The prevalence and predictors of active brown adipose tissue in Chinese adults

Zhaoyun Zhang, Aaron M. Cypess, Qing Miao, Hongying Ye, Chong Wee Liew, Qiongyue Zhang, Ruidan Xue, Shuo Zhang, Chuantao Zuo, Zhensheng Xu, Qiqun Tang, Renming Hu, Yihui Guan, Yiming Li

Research output: Contribution to journalArticlepeer-review


Objective: Previous studies have shown that active brown adipose tissue (BAT) is present in adults and may play important roles in the regulation of energy homeostasis. However, nearly every study has been carried out in patients undergoing scanning for cancer surveillance (CS), whose metabolism and BAT activity may not reflect those of healthy individuals. The objective of this study was to investigate the prevalence and predictors of active BAT in Chinese adults, particularly in healthy individuals. Design: A total of 31 088 consecutive subjects aged ≥ 18 years who had undergone positron emission tomography/computed tomography (PET/CT) scanning of BAT were evaluated in this study. Methods: We measured BAT activity via 18F-fluorodeoxyglucose PET/CT in subjects who had undergone scanning for either a routine medical checkup (MC) or CS in Shanghai. Then, we investigated the predictors of active BAT, particularly in healthy individuals. Results: In both groups, the prevalence of BAT was higher in women than in men. Using a multivariate logistic analysis, we found age, sex, BMI, and high thyroid glucose uptake to be significant predictors of BAT activity in the MC group. Similarly, we found age, sex, and BMI to be significant predictors of BAT activity, but not thyroid high glucose uptake, in the CS group. Conclusions: In Chinese adults, BAT activity inversely correlates with BMI and thyroid high glucose uptake, which reinforces the central role of brown fat in adult metabolism and provides clues to a potential means for treating the metabolic syndrome.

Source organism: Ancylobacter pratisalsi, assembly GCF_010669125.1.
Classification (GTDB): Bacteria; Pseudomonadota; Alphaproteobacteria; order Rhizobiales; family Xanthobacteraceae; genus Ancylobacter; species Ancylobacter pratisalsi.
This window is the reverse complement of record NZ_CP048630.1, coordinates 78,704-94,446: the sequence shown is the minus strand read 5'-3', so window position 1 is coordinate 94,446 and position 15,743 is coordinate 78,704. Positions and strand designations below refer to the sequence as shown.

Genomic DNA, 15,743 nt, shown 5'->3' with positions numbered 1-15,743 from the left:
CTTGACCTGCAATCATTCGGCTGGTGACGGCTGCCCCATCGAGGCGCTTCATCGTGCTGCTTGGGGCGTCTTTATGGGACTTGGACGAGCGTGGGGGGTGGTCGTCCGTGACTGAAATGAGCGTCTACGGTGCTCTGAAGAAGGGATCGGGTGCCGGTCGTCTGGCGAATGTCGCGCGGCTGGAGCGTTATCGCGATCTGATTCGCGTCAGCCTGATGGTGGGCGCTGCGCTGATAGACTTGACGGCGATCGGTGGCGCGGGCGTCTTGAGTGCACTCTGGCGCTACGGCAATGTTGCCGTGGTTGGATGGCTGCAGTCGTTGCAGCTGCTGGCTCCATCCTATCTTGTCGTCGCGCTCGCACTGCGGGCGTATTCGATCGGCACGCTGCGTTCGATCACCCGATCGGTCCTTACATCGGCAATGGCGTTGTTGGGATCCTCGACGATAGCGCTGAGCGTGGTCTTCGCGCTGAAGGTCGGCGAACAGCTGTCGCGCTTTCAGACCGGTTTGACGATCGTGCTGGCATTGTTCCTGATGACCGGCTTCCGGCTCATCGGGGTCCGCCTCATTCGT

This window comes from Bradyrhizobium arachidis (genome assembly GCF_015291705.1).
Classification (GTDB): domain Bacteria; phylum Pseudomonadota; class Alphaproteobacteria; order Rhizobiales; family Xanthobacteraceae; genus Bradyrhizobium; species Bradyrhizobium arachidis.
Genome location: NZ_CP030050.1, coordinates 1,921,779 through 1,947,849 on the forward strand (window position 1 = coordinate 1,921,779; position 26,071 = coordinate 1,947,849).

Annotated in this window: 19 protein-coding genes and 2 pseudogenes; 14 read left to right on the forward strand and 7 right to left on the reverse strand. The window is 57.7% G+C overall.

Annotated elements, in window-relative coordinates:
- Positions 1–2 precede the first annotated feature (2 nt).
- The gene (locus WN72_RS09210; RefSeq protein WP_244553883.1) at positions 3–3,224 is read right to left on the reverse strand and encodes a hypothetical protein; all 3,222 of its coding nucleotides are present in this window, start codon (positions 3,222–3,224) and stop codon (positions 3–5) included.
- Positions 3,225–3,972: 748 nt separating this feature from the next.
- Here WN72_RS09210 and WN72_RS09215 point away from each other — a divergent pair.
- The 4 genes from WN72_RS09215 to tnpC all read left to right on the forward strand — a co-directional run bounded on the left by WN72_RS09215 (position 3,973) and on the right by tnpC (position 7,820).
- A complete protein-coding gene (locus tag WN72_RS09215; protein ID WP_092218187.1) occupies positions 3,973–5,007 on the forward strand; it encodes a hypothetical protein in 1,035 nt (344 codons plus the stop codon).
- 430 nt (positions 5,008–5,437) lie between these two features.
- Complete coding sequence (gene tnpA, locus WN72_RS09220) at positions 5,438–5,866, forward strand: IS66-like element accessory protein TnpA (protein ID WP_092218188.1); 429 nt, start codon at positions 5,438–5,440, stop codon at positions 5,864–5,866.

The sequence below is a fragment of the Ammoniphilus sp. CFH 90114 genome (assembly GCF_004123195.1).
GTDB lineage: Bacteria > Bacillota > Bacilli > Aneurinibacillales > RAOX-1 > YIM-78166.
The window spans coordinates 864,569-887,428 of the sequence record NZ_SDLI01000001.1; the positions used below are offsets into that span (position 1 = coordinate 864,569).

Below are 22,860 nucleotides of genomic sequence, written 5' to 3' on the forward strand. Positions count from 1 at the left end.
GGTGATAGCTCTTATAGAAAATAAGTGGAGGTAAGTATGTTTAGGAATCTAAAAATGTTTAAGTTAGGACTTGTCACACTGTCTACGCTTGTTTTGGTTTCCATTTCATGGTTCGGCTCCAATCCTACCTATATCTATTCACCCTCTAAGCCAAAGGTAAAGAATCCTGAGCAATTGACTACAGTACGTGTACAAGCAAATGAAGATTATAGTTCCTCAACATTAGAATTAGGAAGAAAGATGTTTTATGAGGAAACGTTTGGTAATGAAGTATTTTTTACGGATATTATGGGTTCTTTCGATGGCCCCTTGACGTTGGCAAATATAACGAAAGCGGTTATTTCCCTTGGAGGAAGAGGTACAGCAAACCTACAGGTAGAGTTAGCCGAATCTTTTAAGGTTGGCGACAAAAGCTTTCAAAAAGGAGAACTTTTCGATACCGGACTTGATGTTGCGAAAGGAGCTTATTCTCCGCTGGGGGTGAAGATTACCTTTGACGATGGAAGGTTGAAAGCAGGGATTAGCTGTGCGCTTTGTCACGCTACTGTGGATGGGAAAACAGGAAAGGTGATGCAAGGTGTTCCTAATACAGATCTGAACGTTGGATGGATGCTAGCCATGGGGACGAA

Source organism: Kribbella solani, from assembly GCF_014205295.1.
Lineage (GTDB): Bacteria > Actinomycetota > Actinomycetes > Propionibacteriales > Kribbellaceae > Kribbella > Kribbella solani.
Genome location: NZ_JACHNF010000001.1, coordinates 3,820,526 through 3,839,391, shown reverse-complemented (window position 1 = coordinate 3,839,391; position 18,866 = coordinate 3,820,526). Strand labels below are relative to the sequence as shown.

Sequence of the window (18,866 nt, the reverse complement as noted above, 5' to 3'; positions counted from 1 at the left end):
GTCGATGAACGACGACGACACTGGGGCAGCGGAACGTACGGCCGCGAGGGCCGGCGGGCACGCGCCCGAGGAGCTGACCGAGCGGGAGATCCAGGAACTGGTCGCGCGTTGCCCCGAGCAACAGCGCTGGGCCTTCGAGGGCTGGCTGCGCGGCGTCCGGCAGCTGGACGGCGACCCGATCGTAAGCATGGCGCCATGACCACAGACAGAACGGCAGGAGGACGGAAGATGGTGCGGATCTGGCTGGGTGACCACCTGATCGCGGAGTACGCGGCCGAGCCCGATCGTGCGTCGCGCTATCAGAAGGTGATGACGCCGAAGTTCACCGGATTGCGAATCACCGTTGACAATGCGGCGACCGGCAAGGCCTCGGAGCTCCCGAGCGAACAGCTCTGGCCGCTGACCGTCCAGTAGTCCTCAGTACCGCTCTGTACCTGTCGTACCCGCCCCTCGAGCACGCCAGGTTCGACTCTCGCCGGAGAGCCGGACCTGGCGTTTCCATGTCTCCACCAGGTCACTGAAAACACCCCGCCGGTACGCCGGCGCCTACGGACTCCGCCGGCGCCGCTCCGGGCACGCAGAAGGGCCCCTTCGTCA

Original languageEnglish (US)
Pages (from-to)359-366
Number of pages8
JournalEuropean Journal of Endocrinology
Issue number3
StatePublished - 2014

ASJC Scopus subject areas

  • Endocrinology
  • Endocrinology, Diabetes and Metabolism


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